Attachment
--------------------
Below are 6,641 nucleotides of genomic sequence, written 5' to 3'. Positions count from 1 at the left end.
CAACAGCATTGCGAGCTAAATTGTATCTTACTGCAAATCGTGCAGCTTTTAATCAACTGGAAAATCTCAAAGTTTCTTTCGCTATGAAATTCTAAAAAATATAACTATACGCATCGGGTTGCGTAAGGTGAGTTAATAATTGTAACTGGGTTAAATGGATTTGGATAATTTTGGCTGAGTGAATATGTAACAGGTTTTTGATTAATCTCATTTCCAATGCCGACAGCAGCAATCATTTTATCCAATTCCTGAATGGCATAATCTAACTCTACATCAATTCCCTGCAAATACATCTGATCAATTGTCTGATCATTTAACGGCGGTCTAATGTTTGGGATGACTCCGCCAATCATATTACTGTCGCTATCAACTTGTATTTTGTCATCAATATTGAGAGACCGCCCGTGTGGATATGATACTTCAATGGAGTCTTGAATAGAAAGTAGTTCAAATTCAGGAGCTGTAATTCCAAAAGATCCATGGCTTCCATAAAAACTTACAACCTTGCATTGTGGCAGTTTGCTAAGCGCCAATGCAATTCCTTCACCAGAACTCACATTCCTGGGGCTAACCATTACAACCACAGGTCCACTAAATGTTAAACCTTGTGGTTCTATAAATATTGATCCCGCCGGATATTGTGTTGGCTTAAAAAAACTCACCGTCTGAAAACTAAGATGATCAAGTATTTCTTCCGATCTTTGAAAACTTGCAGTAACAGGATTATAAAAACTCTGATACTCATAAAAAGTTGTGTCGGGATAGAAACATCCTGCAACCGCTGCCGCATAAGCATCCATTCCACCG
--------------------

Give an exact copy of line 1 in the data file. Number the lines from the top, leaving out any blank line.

Below are 6,641 nucleotides of genomic sequence, written 5' to 3'. Positions count from 1 at the left end.